CF Lime Ridge Mall took 259,899 images of shoppers without consent: privacy watchdogs

Lime Ridge Mall in Hamilton captured 259,899 images of shoppers without their knowledge or consent, as revealed in a country-wide investigation of Cadillac Fairview malls by the federal, Alberta and B.C. privacy commissioners.

Local privacy expert says companies could eventually profit from our biometric data

Images of shoppers were taken via cameras embedded in the digital directories at the entrances to the mall. (GoogleMaps)

Lime Ridge Mall in Hamilton captured 259,899 images of shoppers without their knowledge or consent, as revealed in a country-wide investigation of Cadillac Fairview malls by the federal, Alberta and B.C. privacy commissioners.

Cadillac Fairview is the real estate company behind some of Canada's most popular shopping centres, including Toronto's Eaton Centre and the mall on Upper Wentworth Street in Hamilton.

The mall used "anonymous video analytics" (AVA), the report says, to take temporary images of the faces of individuals within the field of view of cameras in digital information kiosks. Those images were used to guess a person's age, gender and how the person moved around the mall. 

Daniel Therrien, the country's privacy commissioner, said the lack of meaningful consent was "particularly concerning" given the data it collected was people's faces and biometrics — data that's unique to each individual.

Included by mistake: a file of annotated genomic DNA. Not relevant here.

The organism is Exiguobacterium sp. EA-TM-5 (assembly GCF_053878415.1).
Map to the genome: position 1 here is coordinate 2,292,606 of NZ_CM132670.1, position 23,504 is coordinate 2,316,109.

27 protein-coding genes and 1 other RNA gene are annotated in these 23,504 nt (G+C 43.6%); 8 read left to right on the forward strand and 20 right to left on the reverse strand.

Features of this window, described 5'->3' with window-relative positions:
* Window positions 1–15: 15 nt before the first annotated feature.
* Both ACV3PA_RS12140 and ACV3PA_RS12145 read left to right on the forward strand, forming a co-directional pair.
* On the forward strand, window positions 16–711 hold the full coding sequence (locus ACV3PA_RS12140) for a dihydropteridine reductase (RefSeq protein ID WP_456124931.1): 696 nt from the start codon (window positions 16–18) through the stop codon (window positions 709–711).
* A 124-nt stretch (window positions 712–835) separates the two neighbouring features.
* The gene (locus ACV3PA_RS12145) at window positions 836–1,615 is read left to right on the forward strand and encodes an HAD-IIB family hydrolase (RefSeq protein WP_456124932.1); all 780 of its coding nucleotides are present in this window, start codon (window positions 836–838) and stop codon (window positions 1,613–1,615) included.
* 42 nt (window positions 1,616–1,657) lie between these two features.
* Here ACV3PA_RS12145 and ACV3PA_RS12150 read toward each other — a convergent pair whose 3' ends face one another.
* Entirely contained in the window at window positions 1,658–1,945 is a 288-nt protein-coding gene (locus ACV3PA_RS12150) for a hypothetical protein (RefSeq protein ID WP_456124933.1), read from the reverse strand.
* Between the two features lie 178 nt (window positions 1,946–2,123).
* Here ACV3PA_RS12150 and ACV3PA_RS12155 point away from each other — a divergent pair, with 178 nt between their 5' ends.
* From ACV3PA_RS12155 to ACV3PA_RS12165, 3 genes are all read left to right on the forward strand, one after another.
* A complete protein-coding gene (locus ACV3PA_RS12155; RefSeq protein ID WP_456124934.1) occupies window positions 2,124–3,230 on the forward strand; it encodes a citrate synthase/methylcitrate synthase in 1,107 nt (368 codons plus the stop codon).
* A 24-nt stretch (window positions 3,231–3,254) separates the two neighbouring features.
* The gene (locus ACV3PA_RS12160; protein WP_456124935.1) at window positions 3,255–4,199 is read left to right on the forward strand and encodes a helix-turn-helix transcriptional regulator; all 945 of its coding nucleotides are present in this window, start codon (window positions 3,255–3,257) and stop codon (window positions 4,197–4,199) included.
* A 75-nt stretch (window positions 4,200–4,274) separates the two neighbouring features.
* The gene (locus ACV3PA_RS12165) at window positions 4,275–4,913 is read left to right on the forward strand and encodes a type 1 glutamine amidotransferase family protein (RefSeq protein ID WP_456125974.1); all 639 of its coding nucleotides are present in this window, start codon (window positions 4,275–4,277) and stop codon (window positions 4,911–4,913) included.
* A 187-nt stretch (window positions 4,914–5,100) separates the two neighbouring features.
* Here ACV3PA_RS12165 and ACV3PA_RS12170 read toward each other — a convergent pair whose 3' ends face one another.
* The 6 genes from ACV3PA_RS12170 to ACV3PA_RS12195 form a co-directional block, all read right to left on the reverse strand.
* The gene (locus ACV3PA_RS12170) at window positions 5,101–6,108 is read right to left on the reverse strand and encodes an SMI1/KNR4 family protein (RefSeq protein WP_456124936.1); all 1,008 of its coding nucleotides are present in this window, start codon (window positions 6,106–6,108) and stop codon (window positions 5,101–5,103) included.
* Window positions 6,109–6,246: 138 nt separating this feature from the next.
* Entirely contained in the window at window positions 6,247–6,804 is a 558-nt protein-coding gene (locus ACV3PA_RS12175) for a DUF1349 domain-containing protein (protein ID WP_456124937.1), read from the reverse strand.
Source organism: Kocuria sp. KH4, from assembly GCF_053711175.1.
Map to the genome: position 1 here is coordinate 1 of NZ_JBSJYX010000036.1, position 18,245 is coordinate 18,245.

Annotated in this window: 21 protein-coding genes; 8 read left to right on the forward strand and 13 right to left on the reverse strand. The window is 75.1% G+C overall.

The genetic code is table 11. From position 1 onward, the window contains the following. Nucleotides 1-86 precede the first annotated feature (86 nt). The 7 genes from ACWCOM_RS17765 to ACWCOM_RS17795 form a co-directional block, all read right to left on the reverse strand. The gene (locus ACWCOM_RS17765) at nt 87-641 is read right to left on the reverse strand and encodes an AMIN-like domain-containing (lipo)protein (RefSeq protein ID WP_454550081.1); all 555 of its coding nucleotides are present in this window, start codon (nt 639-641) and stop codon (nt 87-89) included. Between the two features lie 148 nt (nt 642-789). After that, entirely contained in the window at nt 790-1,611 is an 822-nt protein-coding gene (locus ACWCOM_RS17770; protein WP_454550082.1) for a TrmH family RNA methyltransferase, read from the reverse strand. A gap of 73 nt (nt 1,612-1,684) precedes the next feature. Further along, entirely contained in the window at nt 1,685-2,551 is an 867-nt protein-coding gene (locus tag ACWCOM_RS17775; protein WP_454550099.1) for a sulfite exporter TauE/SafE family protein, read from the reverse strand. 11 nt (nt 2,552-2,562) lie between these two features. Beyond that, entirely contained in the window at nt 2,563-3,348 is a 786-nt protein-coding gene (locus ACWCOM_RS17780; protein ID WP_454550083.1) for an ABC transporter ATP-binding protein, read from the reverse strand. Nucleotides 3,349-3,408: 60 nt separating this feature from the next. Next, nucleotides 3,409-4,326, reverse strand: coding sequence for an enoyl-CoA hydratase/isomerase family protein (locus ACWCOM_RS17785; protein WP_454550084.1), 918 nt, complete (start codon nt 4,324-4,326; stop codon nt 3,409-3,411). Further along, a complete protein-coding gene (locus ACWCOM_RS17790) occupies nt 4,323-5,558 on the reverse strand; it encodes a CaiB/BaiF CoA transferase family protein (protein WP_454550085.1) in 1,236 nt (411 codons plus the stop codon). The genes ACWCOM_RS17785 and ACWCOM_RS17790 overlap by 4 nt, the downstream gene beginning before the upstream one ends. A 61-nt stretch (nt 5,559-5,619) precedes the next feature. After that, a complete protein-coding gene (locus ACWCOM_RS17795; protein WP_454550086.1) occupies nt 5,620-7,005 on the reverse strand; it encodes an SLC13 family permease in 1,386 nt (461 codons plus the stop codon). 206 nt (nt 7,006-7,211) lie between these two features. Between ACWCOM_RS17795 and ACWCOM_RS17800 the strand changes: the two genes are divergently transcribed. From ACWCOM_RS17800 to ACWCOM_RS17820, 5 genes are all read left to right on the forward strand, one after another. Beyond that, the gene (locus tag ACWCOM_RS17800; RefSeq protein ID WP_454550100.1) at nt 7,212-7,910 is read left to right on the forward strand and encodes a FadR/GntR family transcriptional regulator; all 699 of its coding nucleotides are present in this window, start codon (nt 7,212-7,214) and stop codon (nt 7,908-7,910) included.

"Shoppers had no reason to expect their image was being collected by an inconspicuous camera," he said in a statement, "or that it would be used, with facial recognition technology, for analysis."

How did Lime Ridge Mall collect your data?

The report says Cadillac Fairview embedded small, inconspicuous cameras inside digital kiosks and directories to capture the images. When shoppers were in the camera's field of view, it would snap a picture and use facial recognition technology to guess a customer's age, gender and movements.

Each image was converted into a unique code, the report says. Cadillac Fairview collected five million images in 12 locations across Canada. That data, according to the report, could be used to identify people based on their faces. Cadillac Fairview denied ever identifying people.

This directory in Chinook Centre mall in south Calgary uses facial recognition technology. Directories in Lime Ridge Mall used the same technology. (Sarah Rieger/CBC)

The company said it was a pilot project that stopped in July 2018 after concerns raised in a CBC investigation. It also emphasized the technology wasn't capable of identifying people and that each image isn't necessarily a different shopper, which means one person could account for multiple images.

Cadillac Fairview also said photos would only be analyzed for milliseconds before being deleted, but the commissioners said they found the five million images stored on a third party's decommissioned server, "for no apparent purpose and with no justification."

"Cadillac Fairview stated that it was unaware that the database of biometric information existed, which compounded the risk of potential use by unauthorized parties or, in the case of a data breach, by malicious actors," read the report.

But even the number of images taken at Lime Ridge is alarming to Karen Louise Smith, an assistant professor at Brock University who has extensively researched online privacy and the risks around biometric data.